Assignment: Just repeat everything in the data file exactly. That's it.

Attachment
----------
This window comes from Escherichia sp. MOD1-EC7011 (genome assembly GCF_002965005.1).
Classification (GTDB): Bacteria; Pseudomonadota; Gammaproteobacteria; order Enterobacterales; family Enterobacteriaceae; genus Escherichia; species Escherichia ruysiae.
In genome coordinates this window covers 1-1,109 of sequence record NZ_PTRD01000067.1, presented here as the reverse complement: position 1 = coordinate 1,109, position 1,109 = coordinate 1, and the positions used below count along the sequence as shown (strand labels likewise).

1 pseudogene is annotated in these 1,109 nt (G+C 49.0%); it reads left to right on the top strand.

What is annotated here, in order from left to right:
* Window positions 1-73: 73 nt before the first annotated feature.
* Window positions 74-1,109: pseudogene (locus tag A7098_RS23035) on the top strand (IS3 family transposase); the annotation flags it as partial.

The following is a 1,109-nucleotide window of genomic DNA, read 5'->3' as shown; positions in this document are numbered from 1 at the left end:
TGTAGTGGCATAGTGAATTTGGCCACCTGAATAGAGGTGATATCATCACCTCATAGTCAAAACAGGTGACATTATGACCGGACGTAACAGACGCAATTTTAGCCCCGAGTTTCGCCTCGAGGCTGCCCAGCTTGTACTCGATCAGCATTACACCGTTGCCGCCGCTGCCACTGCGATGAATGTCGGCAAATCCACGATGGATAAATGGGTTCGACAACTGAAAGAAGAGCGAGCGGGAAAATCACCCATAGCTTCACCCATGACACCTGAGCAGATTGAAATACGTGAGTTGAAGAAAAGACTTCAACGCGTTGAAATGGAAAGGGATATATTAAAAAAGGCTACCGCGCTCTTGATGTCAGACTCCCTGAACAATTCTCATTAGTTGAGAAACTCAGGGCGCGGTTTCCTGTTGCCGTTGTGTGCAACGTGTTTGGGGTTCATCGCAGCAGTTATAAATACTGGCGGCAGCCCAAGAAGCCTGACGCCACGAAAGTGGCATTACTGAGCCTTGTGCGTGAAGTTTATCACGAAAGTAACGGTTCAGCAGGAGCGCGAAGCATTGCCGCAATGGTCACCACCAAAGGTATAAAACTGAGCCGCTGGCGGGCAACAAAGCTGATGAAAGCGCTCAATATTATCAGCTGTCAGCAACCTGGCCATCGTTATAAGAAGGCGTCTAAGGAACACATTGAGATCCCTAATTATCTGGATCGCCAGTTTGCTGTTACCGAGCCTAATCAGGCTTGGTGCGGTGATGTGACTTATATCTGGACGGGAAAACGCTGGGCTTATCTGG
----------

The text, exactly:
This window comes from Escherichia sp. MOD1-EC7011 (genome assembly GCF_002965005.1).
Classification (GTDB): Bacteria; Pseudomonadota; Gammaproteobacteria; order Enterobacterales; family Enterobacteriaceae; genus Escherichia; species Escherichia ruysiae.
In genome coordinates this window covers 1-1,109 of sequence record NZ_PTRD01000067.1, presented here as the reverse complement: position 1 = coordinate 1,109, position 1,109 = coordinate 1, and the positions used below count along the sequence as shown (strand labels likewise).

1 pseudogene is annotated in these 1,109 nt (G+C 49.0%); it reads left to right on the top strand.

What is annotated here, in order from left to right:
* Window positions 1-73: 73 nt before the first annotated feature.
* Window positions 74-1,109: pseudogene (locus tag A7098_RS23035) on the top strand (IS3 family transposase); the annotation flags it as partial.

The following is a 1,109-nucleotide window of genomic DNA, read 5'->3' as shown; positions in this document are numbered from 1 at the left end:
TGTAGTGGCATAGTGAATTTGGCCACCTGAATAGAGGTGATATCATCACCTCATAGTCAAAACAGGTGACATTATGACCGGACGTAACAGACGCAATTTTAGCCCCGAGTTTCGCCTCGAGGCTGCCCAGCTTGTACTCGATCAGCATTACACCGTTGCCGCCGCTGCCACTGCGATGAATGTCGGCAAATCCACGATGGATAAATGGGTTCGACAACTGAAAGAAGAGCGAGCGGGAAAATCACCCATAGCTTCACCCATGACACCTGAGCAGATTGAAATACGTGAGTTGAAGAAAAGACTTCAACGCGTTGAAATGGAAAGGGATATATTAAAAAAGGCTACCGCGCTCTTGATGTCAGACTCCCTGAACAATTCTCATTAGTTGAGAAACTCAGGGCGCGGTTTCCTGTTGCCGTTGTGTGCAACGTGTTTGGGGTTCATCGCAGCAGTTATAAATACTGGCGGCAGCCCAAGAAGCCTGACGCCACGAAAGTGGCATTACTGAGCCTTGTGCGTGAAGTTTATCACGAAAGTAACGGTTCAGCAGGAGCGCGAAGCATTGCCGCAATGGTCACCACCAAAGGTATAAAACTGAGCCGCTGGCGGGCAACAAAGCTGATGAAAGCGCTCAATATTATCAGCTGTCAGCAACCTGGCCATCGTTATAAGAAGGCGTCTAAGGAACACATTGAGATCCCTAATTATCTGGATCGCCAGTTTGCTGTTACCGAGCCTAATCAGGCTTGGTGCGGTGATGTGACTTATATCTGGACGGGAAAACGCTGGGCTTATCTGG